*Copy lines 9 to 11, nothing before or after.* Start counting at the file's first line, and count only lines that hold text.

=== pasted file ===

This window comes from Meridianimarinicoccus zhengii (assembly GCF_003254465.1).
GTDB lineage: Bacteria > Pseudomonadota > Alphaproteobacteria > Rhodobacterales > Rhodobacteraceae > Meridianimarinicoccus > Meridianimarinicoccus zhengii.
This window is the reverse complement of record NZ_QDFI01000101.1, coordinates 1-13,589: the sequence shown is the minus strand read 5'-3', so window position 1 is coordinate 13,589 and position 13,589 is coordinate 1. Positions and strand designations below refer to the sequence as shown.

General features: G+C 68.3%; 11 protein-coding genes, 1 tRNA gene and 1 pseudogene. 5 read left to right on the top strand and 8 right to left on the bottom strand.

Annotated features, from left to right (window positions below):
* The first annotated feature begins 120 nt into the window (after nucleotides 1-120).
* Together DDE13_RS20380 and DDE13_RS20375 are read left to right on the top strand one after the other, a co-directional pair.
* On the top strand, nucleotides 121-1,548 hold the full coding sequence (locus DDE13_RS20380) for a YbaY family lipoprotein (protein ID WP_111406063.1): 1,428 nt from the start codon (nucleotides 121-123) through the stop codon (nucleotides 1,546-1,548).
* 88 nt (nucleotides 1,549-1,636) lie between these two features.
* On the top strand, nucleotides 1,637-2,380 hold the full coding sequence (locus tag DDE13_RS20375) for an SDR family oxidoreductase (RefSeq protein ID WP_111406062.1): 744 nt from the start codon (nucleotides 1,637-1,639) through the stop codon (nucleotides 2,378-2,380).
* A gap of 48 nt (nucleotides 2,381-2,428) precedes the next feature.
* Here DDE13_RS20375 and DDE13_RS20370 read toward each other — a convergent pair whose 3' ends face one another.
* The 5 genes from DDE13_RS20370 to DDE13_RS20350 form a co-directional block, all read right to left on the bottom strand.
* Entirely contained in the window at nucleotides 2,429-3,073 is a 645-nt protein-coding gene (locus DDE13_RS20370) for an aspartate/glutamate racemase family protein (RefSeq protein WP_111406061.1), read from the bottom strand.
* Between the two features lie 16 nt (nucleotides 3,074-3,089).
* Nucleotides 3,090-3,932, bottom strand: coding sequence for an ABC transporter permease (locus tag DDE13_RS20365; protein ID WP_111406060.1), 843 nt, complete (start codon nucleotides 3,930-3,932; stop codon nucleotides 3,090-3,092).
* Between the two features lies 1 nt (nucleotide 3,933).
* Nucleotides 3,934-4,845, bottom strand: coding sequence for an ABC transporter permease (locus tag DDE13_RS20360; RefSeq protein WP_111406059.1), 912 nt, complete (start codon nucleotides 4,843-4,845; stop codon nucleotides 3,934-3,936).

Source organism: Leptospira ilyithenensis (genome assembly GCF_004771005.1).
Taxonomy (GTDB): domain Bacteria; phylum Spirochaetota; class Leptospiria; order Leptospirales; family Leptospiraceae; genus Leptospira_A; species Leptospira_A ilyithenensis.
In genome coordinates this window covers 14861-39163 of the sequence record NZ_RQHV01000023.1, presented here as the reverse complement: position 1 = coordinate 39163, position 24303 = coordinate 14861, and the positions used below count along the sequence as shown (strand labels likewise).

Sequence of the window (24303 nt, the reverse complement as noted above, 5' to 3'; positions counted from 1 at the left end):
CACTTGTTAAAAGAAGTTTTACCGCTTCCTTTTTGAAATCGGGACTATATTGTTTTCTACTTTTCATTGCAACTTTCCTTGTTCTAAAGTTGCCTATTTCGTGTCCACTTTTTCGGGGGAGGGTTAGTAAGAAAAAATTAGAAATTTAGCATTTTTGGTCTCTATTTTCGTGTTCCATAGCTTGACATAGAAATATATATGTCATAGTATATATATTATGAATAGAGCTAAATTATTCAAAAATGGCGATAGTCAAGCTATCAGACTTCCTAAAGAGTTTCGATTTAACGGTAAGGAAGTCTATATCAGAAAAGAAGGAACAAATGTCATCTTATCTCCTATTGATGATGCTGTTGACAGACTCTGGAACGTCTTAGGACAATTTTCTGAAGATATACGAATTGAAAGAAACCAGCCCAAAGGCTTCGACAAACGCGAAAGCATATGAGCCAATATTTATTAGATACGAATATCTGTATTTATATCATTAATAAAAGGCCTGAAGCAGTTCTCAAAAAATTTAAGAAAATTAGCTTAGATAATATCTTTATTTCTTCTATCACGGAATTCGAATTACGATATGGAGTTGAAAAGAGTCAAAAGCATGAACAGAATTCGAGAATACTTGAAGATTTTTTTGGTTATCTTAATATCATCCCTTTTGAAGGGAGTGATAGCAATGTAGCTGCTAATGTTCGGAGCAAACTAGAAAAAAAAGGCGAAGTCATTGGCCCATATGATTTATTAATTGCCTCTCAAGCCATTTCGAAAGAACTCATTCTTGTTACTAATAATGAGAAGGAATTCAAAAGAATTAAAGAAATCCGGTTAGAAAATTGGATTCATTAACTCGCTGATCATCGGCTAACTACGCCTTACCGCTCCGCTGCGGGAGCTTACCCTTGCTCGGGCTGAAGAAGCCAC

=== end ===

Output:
* 88 nt (nucleotides 1,549-1,636) lie between these two features.
* On the top strand, nucleotides 1,637-2,380 hold the full coding sequence (locus tag DDE13_RS20375) for an SDR family oxidoreductase (RefSeq protein ID WP_111406062.1): 744 nt from the start codon (nucleotides 1,637-1,639) through the stop codon (nucleotides 2,378-2,380).
* A gap of 48 nt (nucleotides 2,381-2,428) precedes the next feature.